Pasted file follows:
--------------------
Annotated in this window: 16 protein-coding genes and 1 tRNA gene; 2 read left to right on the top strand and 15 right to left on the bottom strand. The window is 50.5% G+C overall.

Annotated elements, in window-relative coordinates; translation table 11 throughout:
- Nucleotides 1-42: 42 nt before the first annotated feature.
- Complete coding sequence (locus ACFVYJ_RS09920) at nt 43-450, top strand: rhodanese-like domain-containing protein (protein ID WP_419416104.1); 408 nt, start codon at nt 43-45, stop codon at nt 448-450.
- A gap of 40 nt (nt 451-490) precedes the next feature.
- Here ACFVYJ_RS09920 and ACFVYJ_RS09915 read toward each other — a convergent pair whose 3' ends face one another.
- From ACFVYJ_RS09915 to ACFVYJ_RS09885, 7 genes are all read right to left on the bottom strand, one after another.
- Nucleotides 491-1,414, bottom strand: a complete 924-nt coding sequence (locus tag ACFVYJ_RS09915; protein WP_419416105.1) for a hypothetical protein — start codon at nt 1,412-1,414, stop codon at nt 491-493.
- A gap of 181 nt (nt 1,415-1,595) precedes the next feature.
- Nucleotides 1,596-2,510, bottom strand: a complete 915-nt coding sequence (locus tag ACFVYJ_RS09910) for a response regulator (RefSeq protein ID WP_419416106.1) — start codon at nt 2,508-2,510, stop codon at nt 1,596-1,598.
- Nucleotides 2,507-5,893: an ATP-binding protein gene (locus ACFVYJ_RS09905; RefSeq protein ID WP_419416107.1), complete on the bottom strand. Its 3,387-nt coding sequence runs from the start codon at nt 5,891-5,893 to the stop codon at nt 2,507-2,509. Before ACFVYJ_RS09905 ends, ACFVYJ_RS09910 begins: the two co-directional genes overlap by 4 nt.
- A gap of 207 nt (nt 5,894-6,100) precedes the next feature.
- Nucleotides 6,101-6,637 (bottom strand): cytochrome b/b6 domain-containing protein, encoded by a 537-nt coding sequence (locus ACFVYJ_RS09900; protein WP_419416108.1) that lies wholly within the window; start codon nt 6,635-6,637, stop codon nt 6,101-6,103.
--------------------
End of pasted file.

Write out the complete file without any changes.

Annotated in this window: 16 protein-coding genes and 1 tRNA gene; 2 read left to right on the top strand and 15 right to left on the bottom strand. The window is 50.5% G+C overall.

Annotated elements, in window-relative coordinates; translation table 11 throughout:
- Nucleotides 1-42: 42 nt before the first annotated feature.
- Complete coding sequence (locus ACFVYJ_RS09920) at nt 43-450, top strand: rhodanese-like domain-containing protein (protein ID WP_419416104.1); 408 nt, start codon at nt 43-45, stop codon at nt 448-450.
- A gap of 40 nt (nt 451-490) precedes the next feature.
- Here ACFVYJ_RS09920 and ACFVYJ_RS09915 read toward each other — a convergent pair whose 3' ends face one another.
- From ACFVYJ_RS09915 to ACFVYJ_RS09885, 7 genes are all read right to left on the bottom strand, one after another.
- Nucleotides 491-1,414, bottom strand: a complete 924-nt coding sequence (locus tag ACFVYJ_RS09915; protein WP_419416105.1) for a hypothetical protein — start codon at nt 1,412-1,414, stop codon at nt 491-493.
- A gap of 181 nt (nt 1,415-1,595) precedes the next feature.
- Nucleotides 1,596-2,510, bottom strand: a complete 915-nt coding sequence (locus tag ACFVYJ_RS09910) for a response regulator (RefSeq protein ID WP_419416106.1) — start codon at nt 2,508-2,510, stop codon at nt 1,596-1,598.
- Nucleotides 2,507-5,893: an ATP-binding protein gene (locus ACFVYJ_RS09905; RefSeq protein ID WP_419416107.1), complete on the bottom strand. Its 3,387-nt coding sequence runs from the start codon at nt 5,891-5,893 to the stop codon at nt 2,507-2,509. Before ACFVYJ_RS09905 ends, ACFVYJ_RS09910 begins: the two co-directional genes overlap by 4 nt.
- A gap of 207 nt (nt 5,894-6,100) precedes the next feature.
- Nucleotides 6,101-6,637 (bottom strand): cytochrome b/b6 domain-containing protein, encoded by a 537-nt coding sequence (locus ACFVYJ_RS09900; protein WP_419416108.1) that lies wholly within the window; start codon nt 6,635-6,637, stop codon nt 6,101-6,103.